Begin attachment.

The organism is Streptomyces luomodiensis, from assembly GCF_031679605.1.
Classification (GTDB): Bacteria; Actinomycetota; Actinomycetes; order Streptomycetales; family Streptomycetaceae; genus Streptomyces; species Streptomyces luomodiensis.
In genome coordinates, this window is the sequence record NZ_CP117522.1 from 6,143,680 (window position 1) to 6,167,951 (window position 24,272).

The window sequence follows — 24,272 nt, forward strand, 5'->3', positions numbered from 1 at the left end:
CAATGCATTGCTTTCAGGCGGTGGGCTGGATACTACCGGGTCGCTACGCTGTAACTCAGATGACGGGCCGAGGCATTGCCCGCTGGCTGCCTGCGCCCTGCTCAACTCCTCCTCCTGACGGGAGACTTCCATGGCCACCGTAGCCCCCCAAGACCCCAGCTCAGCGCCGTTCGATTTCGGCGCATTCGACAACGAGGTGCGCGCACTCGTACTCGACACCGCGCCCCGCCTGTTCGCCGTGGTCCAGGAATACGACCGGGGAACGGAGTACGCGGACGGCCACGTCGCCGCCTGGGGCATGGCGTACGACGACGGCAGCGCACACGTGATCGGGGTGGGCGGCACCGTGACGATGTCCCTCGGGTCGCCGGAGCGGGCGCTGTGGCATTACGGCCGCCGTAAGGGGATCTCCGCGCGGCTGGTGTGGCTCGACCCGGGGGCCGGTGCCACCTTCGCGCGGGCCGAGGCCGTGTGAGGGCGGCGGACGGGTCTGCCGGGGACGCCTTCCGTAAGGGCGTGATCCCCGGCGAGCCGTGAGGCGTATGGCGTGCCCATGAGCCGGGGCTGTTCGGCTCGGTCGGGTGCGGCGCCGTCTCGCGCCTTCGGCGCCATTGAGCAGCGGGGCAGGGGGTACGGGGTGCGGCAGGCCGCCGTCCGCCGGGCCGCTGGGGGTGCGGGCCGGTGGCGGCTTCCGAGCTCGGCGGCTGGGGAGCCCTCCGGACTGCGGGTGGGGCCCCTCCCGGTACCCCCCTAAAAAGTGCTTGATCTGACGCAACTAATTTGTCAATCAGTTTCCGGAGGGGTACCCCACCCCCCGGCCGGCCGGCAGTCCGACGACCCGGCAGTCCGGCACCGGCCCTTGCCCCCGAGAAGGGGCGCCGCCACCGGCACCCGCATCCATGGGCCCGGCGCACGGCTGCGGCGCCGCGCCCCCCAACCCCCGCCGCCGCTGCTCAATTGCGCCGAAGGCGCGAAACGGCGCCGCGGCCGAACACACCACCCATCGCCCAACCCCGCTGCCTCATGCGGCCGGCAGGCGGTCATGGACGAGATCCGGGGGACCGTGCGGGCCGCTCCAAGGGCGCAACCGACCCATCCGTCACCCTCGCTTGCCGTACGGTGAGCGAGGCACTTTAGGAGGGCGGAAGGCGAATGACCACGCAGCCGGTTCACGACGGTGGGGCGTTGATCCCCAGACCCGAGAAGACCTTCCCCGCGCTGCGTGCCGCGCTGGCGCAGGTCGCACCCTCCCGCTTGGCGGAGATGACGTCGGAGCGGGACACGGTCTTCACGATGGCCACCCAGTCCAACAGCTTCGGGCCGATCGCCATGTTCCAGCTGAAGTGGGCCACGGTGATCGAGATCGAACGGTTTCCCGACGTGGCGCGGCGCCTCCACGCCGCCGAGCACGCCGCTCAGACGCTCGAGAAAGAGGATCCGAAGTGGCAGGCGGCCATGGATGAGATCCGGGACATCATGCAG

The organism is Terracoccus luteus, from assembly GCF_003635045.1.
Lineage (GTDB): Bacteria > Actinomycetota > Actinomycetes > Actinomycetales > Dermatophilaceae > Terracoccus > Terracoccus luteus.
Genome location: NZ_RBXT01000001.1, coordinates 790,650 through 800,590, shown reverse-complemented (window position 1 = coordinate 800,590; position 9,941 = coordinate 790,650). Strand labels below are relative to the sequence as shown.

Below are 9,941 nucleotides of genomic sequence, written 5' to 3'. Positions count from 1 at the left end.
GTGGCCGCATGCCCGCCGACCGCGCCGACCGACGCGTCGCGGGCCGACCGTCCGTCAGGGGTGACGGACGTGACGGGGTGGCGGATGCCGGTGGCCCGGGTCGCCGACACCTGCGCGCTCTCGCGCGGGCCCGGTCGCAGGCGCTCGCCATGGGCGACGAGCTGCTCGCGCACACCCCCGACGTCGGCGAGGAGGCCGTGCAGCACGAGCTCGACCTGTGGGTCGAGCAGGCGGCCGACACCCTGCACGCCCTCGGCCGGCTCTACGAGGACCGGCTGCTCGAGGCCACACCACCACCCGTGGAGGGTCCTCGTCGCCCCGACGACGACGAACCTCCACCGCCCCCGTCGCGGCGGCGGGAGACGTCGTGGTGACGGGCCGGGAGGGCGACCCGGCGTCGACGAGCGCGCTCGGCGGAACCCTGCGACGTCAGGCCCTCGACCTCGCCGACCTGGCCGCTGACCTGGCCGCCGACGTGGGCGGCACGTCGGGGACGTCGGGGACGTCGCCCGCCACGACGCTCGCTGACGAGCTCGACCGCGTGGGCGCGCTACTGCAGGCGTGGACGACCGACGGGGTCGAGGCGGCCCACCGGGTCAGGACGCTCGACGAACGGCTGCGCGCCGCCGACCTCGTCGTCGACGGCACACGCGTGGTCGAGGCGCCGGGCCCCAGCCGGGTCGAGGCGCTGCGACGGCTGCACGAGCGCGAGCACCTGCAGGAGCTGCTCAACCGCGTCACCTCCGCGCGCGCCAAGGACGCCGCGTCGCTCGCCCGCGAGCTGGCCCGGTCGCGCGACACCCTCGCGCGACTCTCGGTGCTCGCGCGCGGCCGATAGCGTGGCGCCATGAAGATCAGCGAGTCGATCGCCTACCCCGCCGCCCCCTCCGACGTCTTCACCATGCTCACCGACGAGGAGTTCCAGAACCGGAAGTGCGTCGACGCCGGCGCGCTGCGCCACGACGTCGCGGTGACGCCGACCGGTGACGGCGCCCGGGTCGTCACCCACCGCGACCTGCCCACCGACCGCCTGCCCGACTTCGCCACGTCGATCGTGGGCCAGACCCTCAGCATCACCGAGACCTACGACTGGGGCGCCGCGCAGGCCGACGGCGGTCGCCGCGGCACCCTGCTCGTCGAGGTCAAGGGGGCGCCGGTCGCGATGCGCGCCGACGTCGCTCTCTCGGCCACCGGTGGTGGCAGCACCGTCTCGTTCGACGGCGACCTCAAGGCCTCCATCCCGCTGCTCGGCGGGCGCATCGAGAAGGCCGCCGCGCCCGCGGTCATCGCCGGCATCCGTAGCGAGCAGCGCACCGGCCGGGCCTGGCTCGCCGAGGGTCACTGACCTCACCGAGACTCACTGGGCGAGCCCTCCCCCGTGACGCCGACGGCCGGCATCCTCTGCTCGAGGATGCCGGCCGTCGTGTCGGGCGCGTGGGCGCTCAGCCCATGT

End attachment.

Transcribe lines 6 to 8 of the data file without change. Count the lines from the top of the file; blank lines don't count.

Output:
The organism is Terracoccus luteus, from assembly GCF_003635045.1.
Lineage (GTDB): Bacteria > Actinomycetota > Actinomycetes > Actinomycetales > Dermatophilaceae > Terracoccus > Terracoccus luteus.
Genome location: NZ_RBXT01000001.1, coordinates 790,650 through 800,590, shown reverse-complemented (window position 1 = coordinate 800,590; position 9,941 = coordinate 790,650). Strand labels below are relative to the sequence as shown.